Tuesday, February 28, 2017


from Wikipedia
Pulcinella (Italian pronunciation: [pultʃiˈnɛlla]), a name derived from "pulcino," meaning chick, and "pollastrello," meaning rooster, is a classical character that originated in commedia dell'arte of the 17th century and became a stock character in Neapolitan puppetry. Engineered specifically to be the star of southern Italy, he is described as "the voice of the people, as the direct expression of a people as lively and spirited as the Neapolitans is never questioned." Pulcinella's versatility in status and attitude has captivated audiences worldwide and kept the character popular in countless forms since his introduction to commedia dell'arte by Silvio Fiorillo in 1620.


Pulcinella was raised by two "fathers," Maccus and Bucco, who were as different as two parents could be. Maccus is described as being terribly witty, sarcastic, rude, and cruel, while Bucco is a nervous thief who is as silly as he is full of himself. This duality manifested itself in both the way Pulcinella is shaped and the way he acts. Physically, the characteristics he inherited from his fathers attributed to his topheavy, chicken-like shape. He inherited his humpback, his large, crooked nose, and his gangly legs from Maccus. His potbelly, large cheeks, and gigantic mouth come from Bucco] Due to this duality of parental lineage, Pulcinella can be portrayed as both a servant and master depending on the scenario. "Upper" Pulcinella is more like Bucco, with a scheming nature, an aggressive sensuality, and great intelligence. "Lower" Pulcinella, however, favors Maccus, and is brilliantly described by Pierre Louis Duchartre as being "a dull and coarse bumpkin." This juxtaposition of proud, cunning thief from the upper class and loud, crass pervert from the servant class is one that is key to understanding Pulcinella's behaviors.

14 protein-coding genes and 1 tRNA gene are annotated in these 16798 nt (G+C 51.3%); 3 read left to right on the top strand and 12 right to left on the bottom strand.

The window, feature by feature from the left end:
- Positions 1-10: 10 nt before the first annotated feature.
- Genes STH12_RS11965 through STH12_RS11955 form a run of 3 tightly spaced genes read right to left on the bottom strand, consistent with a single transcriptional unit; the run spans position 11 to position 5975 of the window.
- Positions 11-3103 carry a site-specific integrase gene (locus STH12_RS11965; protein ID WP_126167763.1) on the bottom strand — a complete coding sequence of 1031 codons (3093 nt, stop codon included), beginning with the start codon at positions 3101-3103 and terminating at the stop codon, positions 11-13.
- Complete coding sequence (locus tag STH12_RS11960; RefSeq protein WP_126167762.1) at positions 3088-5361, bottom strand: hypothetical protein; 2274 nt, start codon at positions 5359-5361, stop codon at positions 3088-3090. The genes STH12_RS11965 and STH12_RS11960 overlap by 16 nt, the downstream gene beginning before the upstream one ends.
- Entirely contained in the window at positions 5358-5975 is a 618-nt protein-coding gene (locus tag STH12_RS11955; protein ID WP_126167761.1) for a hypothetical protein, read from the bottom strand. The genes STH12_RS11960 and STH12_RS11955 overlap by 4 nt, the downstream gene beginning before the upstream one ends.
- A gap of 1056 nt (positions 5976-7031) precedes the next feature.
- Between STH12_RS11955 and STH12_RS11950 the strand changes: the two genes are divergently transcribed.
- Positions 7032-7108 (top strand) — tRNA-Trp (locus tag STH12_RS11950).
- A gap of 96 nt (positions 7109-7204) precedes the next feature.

Duality is the name of the game with Pulcinella. He either plays dumb, though he is very much aware of the situation or- he acts as though he is the most intelligent and competent, though he is woefully ignorant. He is incessantly trying to rise above his station, though he does not intend to work for it. He is a social chameleon, who tries to get those below him to think highly of him, but is sure to appease those in positions of power. Pulcinella's closing couplet translates to "I am Prince of everything, Lord of land and main. Except for my public whose faithful servant I remain." However, because his world is often that of a servant, he has no real investment in preserving the socio-political world of his master. Nevertheless, he is always on the side of the winner, though he often doesn't decide this until after they've won. No matter his initial intent, Pulcinella always manages to win. If something ends poorly, another thing is successful. If he is put out in a sense, he is rewarded in another. This often accidental triumph is his normal. Another important characteristic of Pulcinella is that he fears nothing. Consequences are of no mind to him, as he will be victorious no matter what. It is said that he is so wonderful to watch because he does what audience members would do were they not afraid of the consequences.
Engraving of Pulcinella in 1700 (1860) by Maurice Sand, found in Masques et bouffons: comédie italienne.

Pulcinella is, however, the ultimate self-preservationist, looking out for himself in most every situation, yet he still manages to sort out the affairs of everyone around him. Antonio Fava, a world-renowned maskmaker and Maestro of Commedia dell'arte is particularly fond of the character in both performance and study due to his influence and continuity throughout history. Of him, Fava explained that "Pulcinella, a man without dignity, is nevertheless indespensable to us all: without [him] ... none of his countless 'bosses' could ever escape from the awkward tangle of troubles in which they find themselves. Pulcinella is everyone's saviour, saved by no one." This accidental helpfulness is key to his success. He goes out of his way to avoid responsibility, yet always ends up with more of it than he bargained for.

His movements are broad and laborious, allowing him to aggressively emphasize his speech and simultaneously exhausting him. He will also get excited about something and move very quickly and deliberately, leaving him with no choice but to halt the action and catch his breath. He is to be thought of as a rebellious delinquent in the body of an old man.